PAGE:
09 July 2016


In a narrow place,
a slice of time not space,
I wrap an apron around my
aging manly waist,
abstractly, of course.
Guys do not wear aprons
unless they are waiters at
bistros and tuck menus and towels
into the back of their beltless pants.

On the prosaic street
where lawns exist and have weeds,
where I live, I have an hour or so
to wash my clothes and dishes.
Patting my head while rubbing my belly,
I load the pants into the Maytag
while running hot water into the sink.
The washer door slams down
as I leap back to stop the spigot.

Alone in the house, it is loud
with churning and splashing.
The radio plays a melody
to the percussion of waters,
and I smile at my domestic powers.
Then, plunging my hand into the sink,
the heat attacks my hand, a swarm of bees
from which I quickly withdraw.
And I wonder how, among the scalding suds,
to find the dish or fork
before my hand is cooked into tandoori fingers.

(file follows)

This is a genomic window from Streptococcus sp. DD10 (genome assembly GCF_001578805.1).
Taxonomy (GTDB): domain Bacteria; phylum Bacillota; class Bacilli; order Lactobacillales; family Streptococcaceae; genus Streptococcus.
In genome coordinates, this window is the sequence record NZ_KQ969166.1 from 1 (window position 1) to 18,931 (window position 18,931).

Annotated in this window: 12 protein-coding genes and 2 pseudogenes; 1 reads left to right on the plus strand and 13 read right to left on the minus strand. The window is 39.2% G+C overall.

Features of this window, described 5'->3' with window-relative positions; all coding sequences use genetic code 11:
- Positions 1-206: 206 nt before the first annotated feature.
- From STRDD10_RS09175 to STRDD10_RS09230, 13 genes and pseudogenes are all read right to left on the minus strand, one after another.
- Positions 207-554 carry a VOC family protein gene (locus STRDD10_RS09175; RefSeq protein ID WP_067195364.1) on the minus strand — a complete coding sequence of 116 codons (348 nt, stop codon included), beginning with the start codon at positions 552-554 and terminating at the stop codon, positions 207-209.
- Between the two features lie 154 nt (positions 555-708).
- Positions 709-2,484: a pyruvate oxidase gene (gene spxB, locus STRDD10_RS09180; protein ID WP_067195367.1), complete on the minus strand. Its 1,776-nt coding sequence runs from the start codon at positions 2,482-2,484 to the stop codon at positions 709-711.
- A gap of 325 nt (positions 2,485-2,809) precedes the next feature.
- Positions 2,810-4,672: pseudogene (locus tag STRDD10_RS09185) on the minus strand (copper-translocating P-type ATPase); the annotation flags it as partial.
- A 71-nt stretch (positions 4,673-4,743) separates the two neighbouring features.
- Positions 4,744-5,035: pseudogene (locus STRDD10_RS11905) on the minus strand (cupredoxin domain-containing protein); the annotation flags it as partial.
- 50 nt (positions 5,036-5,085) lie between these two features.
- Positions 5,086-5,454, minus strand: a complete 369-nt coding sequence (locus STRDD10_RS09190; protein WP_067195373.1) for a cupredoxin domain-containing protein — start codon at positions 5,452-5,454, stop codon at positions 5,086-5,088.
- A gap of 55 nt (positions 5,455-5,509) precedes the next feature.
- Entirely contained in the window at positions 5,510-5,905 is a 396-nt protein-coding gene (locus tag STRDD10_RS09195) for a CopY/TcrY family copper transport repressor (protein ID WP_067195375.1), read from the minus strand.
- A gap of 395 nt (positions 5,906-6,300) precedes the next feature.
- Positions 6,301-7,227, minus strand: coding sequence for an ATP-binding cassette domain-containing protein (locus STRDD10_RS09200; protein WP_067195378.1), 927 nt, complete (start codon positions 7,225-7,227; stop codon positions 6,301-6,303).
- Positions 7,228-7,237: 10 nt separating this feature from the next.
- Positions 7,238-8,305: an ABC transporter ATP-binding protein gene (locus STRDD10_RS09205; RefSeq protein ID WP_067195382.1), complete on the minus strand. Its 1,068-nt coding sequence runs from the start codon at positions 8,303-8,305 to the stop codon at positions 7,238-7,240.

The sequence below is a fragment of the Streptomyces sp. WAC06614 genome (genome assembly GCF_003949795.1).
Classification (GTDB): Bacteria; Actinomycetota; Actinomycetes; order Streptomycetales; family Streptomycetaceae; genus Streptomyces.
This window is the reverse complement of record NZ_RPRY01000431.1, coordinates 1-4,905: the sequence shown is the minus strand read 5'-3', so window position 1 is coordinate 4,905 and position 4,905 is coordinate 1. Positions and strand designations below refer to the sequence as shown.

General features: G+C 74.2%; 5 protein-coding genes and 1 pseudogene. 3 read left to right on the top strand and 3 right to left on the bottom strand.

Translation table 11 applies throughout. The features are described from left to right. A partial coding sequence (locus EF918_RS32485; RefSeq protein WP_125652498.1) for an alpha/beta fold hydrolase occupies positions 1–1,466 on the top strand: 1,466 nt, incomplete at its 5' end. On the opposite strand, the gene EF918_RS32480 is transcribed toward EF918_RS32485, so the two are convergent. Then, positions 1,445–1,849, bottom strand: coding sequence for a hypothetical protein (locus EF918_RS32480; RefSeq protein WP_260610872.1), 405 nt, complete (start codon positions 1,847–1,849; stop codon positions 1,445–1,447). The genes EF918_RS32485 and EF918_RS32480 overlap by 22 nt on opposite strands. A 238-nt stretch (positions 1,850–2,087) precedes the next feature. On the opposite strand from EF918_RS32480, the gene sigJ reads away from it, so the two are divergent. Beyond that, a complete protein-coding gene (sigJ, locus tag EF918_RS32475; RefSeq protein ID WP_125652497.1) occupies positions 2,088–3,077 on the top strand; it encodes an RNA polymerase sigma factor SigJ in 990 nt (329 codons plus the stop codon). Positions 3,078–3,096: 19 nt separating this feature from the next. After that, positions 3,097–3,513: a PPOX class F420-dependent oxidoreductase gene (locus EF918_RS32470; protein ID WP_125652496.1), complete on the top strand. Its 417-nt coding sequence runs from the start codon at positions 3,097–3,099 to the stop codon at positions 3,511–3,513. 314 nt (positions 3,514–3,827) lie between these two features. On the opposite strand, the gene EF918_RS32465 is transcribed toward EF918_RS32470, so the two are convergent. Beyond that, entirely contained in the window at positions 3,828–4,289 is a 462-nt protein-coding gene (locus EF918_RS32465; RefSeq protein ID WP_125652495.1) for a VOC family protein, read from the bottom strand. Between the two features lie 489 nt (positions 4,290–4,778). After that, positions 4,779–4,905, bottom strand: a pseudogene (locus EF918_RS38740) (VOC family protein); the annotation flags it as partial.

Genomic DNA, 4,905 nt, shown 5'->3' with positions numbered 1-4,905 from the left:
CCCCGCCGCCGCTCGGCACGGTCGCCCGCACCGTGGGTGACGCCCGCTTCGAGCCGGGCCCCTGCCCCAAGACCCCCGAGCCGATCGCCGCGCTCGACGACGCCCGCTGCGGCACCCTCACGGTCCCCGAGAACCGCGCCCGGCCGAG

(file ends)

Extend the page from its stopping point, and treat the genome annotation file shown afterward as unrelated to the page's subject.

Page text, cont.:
Yes, the rubber gloves will insulate,
I think, but even then the heat
can find its way within.  Not before
I've plucked the spoon, the cup,
the dish, the bowl, and scrubbed their surfaces
and set them in the rack to dry.

The spin cycle has completed,
and I drag the denim, khaki,
fleece and terry from the drum.
They cling to it by weight, and I
I must wrestle them, my Laocoon,
but prevailing.
Now the dryer has them,
flaying their serpent skins
and whirling them back into clothes.

The dishes gleam in the stainless satin sink,
and I sweep the counter free of crumbs and papers
as I sweep out of the house to my paying job.
But nothing will feel so complete and right
as this small and transient victory.

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